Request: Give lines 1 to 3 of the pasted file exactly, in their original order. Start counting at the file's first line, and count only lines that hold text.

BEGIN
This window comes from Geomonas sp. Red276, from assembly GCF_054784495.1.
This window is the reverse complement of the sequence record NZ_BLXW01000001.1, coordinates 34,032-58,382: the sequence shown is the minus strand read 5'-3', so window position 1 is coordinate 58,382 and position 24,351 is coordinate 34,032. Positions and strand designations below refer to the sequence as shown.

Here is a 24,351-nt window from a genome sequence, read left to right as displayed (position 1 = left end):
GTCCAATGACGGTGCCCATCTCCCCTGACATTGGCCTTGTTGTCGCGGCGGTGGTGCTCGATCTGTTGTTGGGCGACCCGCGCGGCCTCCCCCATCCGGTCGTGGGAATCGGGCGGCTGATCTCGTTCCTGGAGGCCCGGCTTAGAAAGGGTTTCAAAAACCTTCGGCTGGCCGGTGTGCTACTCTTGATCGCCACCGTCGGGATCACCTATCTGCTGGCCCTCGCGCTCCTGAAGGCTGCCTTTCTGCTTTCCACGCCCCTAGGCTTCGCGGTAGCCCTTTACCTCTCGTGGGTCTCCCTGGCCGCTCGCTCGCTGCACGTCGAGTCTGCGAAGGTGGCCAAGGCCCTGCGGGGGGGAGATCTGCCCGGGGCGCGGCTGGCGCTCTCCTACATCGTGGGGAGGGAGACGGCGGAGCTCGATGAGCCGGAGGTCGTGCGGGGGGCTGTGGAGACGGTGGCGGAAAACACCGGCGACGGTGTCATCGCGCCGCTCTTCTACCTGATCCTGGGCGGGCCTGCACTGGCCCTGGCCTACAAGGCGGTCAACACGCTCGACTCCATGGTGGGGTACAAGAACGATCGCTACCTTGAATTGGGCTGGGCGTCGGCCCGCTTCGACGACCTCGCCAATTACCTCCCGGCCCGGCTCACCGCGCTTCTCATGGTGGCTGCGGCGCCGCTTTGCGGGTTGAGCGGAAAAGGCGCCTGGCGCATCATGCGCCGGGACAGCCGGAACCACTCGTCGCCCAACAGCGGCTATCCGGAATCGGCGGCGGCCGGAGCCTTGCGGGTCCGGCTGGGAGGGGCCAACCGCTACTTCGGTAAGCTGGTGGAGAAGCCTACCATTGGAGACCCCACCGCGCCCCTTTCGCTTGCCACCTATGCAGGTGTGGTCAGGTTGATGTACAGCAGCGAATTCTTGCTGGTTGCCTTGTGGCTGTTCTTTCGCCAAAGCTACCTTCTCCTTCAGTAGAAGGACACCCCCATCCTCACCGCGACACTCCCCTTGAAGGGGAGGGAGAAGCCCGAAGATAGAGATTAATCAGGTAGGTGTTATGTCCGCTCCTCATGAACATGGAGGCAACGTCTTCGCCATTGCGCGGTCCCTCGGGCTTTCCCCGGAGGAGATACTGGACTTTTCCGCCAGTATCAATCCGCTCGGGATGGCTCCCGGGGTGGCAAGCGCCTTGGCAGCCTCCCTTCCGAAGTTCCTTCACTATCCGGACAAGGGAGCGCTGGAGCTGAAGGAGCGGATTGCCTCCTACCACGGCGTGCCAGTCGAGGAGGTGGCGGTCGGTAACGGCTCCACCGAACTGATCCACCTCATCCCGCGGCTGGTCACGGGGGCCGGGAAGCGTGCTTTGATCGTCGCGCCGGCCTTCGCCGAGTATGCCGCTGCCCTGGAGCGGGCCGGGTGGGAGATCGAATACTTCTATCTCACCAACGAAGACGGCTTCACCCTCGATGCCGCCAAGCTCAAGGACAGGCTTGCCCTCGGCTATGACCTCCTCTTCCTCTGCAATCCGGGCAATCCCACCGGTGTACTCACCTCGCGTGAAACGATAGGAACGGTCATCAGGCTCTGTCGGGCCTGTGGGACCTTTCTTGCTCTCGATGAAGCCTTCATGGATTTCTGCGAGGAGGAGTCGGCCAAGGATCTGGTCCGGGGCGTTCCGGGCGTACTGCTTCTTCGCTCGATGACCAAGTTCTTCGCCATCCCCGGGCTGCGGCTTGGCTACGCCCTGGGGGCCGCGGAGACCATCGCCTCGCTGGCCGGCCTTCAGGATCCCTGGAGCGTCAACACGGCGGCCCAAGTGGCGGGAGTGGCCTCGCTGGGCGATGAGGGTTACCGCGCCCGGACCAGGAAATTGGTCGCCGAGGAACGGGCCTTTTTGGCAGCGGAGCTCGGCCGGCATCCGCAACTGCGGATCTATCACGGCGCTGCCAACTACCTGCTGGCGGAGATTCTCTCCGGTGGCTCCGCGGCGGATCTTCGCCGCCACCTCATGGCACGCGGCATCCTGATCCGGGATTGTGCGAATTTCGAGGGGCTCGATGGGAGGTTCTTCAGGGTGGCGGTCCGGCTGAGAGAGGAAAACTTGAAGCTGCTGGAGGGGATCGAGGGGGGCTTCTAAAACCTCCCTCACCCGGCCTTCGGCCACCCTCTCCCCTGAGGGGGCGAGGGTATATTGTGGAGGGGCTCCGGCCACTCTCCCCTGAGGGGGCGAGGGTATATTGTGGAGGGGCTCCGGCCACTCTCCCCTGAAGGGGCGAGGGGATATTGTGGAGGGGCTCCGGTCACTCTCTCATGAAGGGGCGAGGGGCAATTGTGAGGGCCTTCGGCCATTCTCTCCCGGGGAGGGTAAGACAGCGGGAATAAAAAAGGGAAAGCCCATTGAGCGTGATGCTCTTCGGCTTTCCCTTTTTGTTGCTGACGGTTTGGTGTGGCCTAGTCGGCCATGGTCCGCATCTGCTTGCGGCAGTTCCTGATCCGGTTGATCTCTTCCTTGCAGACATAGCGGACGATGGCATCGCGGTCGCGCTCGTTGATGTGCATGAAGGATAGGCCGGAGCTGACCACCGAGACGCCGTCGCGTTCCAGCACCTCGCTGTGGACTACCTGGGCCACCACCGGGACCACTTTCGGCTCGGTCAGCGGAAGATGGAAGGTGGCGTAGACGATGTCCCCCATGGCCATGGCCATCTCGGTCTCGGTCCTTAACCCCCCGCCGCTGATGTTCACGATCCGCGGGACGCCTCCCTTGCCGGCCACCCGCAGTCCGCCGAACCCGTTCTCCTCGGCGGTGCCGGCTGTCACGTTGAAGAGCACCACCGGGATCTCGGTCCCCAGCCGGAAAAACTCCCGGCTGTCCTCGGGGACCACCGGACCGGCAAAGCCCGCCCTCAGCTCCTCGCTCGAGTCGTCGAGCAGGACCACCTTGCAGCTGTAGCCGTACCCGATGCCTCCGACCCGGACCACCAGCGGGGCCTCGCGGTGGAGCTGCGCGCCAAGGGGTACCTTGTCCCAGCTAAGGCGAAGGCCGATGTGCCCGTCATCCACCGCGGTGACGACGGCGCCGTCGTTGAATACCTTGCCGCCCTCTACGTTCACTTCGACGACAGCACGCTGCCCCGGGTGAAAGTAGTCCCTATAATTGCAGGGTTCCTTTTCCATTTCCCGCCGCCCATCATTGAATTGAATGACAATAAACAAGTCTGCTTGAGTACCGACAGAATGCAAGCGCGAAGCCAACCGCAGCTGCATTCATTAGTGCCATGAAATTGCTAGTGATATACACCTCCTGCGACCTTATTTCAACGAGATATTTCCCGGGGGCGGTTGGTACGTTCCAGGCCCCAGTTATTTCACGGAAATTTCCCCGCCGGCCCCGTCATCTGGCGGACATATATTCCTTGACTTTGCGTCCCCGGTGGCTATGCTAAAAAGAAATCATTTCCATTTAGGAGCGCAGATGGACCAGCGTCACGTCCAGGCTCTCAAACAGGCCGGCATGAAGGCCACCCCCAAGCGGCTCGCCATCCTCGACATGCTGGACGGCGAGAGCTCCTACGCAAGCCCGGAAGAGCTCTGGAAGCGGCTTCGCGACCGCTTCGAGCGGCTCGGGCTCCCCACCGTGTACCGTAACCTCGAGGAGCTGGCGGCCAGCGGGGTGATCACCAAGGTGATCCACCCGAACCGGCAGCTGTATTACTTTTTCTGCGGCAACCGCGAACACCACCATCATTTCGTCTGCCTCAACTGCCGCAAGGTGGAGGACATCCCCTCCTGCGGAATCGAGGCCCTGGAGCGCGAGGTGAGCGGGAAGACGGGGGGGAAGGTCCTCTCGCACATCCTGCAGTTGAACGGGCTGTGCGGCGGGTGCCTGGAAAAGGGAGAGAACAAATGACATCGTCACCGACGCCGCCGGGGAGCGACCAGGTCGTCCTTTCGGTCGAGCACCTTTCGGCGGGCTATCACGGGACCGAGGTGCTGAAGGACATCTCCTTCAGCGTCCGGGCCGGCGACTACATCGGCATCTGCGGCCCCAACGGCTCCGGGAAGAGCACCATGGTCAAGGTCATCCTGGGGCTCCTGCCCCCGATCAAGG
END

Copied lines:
This window comes from Geomonas sp. Red276, from assembly GCF_054784495.1.
This window is the reverse complement of the sequence record NZ_BLXW01000001.1, coordinates 34,032-58,382: the sequence shown is the minus strand read 5'-3', so window position 1 is coordinate 58,382 and position 24,351 is coordinate 34,032. Positions and strand designations below refer to the sequence as shown.

Here is a 24,351-nt window from a genome sequence, read left to right as displayed (position 1 = left end):